Viktor Hovland’s 2023 was a lifetime in the making

viktor hovland tips cap to crowd at tour championship while a photographer takes photo

Viktor Hovland's turbulent '23 ended in triumphant fashion.

Jason Allen/Getty

Ah, 2023. The year everything changed … again. For the second straight year, we left 2023 with a drastically different perspective of professional golf than we entered. Now, as we look back at the year that was — with LIV major championships, Ryder Cup controversies and oh so many other storieswe’re remembering the 15 biggest moments that defined the year in golf. Let’s get digging.

Biggest Golf Moments of 2023 No. 15: Viktor Hovland’s arrival

For a long while in 2023, it seemed Viktor Hovland’s year would be defined by heartbreak.

At times in each of the five majors contested between July 2022 and July 2023, Hovland found himself thoroughly in the hunt for his first career big one. But then the 2023 major season ended at Royal Liverpool at the end of July, and Hovland’s trophy case was still empty.

Sure, he’d landed 36-hole leads at the Masters and PGA Championship. Sure, he’d played in late-Sunday groupings at the U.S. Open and Open Championship. But the most he’d had to show for playing some of the best golf of anyone alive as a still-green 20-something was a firm handshake from Jack Nicklaus after a thrilling victory at the Memorial Tournament. Epic? Yes. Reverential? Yes. Legacy-building? Not quite.

Worse yet, each of those major championship failures followed a similar blueprint. Hovland would start the week off flying high, blowing away the field with his ball-striking prowess en route to an early lead. He would say all of the right things about playing well in big moments — he had to “wear out the center of the green” and “take his two-putts” when they came — but then the weekend would arrive, and something would go horribly awry.

The last of those struggles came at Royal Liverpool, when Hovland watched hopelessly as another player, Brian Harman, employed a similar early-week approach to four days’ worth of success, cashing in with his first major victory and a Claret Jug. Another year was over, and Vik was still majorless.

Hovland left Hoylake at a low, but he didn’t stay there for long. Just weeks after the conclusion of the major season, he was due in Memphis for the beginning of the FedEx Cup Playoffs, and he played well enough to advance through the FedEx St. Jude Invitational, his T13 finish charting a path forward to the following week’s BMW Championship, the penultimate event of the Tour season.

In Chicago, Hovland found the gear he’d been missing. After three rounds in the 60s, he fired an impossibly good final-round 61 to win the tournament by two, securing a mega payday and a significant confidence boost.

“I hadn’t given it much thought, but I don’t think I have to think too long,” Hovland said then. “It definitely has to be the best round I’ve ever played. Given the circumstances, the playoff event at this golf course, finishing the way I did the last nine holes was pretty special.”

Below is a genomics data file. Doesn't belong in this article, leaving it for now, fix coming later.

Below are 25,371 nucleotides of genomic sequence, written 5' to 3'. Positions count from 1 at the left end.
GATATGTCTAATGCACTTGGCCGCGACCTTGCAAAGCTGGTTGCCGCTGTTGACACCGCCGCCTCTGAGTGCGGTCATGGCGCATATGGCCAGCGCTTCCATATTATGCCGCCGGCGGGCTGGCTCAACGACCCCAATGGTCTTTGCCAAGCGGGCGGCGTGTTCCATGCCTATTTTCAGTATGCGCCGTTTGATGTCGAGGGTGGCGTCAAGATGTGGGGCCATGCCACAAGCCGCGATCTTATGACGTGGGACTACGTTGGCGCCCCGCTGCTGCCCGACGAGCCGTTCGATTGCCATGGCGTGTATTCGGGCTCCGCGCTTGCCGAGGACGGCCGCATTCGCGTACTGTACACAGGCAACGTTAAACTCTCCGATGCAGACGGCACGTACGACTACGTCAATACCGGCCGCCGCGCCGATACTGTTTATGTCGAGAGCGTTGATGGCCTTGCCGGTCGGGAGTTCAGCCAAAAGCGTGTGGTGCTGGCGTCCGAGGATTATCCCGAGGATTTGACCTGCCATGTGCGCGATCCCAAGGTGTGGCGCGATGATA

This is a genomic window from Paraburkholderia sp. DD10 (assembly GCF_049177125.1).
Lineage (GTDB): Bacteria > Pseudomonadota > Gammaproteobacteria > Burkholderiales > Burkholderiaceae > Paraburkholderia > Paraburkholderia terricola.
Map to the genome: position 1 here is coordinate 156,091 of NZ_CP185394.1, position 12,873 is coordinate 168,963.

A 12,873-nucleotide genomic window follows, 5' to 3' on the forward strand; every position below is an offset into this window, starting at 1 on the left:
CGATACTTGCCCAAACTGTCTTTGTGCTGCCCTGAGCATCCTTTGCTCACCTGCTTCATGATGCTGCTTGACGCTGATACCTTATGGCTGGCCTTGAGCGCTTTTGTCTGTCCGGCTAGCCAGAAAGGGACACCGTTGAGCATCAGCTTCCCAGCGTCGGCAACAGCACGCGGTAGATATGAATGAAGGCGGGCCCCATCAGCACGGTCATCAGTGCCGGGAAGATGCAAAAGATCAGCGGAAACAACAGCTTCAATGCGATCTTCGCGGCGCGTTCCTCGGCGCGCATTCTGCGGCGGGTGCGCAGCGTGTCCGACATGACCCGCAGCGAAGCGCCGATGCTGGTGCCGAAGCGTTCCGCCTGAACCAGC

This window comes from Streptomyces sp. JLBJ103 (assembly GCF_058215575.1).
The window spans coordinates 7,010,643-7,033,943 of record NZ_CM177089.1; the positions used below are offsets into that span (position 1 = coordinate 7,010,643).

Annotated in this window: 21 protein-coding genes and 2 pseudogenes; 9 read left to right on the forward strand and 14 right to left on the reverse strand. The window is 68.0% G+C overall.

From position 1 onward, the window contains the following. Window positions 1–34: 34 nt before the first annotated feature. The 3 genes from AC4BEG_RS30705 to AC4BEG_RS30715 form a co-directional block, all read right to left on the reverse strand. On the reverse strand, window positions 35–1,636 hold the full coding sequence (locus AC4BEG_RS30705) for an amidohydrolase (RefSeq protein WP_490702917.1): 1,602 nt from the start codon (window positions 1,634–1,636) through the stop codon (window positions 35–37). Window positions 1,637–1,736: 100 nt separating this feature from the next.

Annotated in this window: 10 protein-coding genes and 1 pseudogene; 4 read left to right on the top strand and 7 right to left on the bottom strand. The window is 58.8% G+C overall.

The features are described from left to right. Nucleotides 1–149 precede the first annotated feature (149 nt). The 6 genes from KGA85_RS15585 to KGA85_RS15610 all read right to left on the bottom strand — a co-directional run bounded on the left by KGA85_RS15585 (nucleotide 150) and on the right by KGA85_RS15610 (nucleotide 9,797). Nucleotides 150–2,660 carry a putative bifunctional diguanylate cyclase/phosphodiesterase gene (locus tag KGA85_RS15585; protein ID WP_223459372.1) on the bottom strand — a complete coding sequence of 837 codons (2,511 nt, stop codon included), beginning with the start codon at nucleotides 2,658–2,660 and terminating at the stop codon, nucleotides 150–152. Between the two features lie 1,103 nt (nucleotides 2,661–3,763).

A week later, Hovland went back-to-back. At the Tour Championship, he channeled the same genius again, firing a final-round 63 this time to win the biggest tournament of his life. Hovland at just 26, was the Tour’s top golfer of the year. After a season in which the big moments had turned into dust, he had finally secured a big-time win. The victory was nice, but his approach to the $18 million payday was even nicer.

“Obviously it’s a lot of cash you’re playing for. I mean, it’s in the back of your mind,” he said, pausing for a beat. “But I live in Stillwater, Oklahoma. Money goes a long ways there.”

There was more. A few weeks later, Hovland found himself boarding a flight to Rome later in September for his second-ever Ryder Cup. He was riding the hottest streak of his career, and even the most casual observer knew he was a necessary piece of a European victory. The pressure was on again. How would he respond?

Viktor Hovland’s unique offseason reminds us why he’s easy to root for
By: Dylan Dethier

Only by being an absolute terror for the Europeans — pouring in putts from everywhere and throwing fist pumps that made the earth shake. With the Euros smelling blood early on Saturday morning, Hovland and Ryder Cup rookie Ludvig Aberg found themselves in an alternate shot pairing alongside a pair of proper American blue bloods — Scottie Scheffler and Brooks Koepka. Their match was over before it even started. Hovland and Aberg didn’t just beat Scheffler and Koepka, they embarrassed them, a 9-and-7 shellacking that proved the largest margin of victory in Ryder Cup history. The European romp was on, and Hovland was at the center of it.

As he spoke from the 14th hole after opening up the European scoring during Sunday’s singles matches, a reporter asked Hovland how he’d managed to keep his composure all week in Rome. He’d been a revelation for the Euros all week, going 3-1-1 in five matches and entrenching himself as a force for the Europeans heading forward.

He paused as he pondered the answer, reflecting back on a year that had brought him from the doldrums of major championship heartbreak to the heights of Ryder Cup superstardom. The common thread, he said, was simple.

“I think we’re just trying to take care of business,” he said. “Maybe that’s what guys are doing. They are keeping their heads down and just letting the clubs do the talking.”

Exit mobile version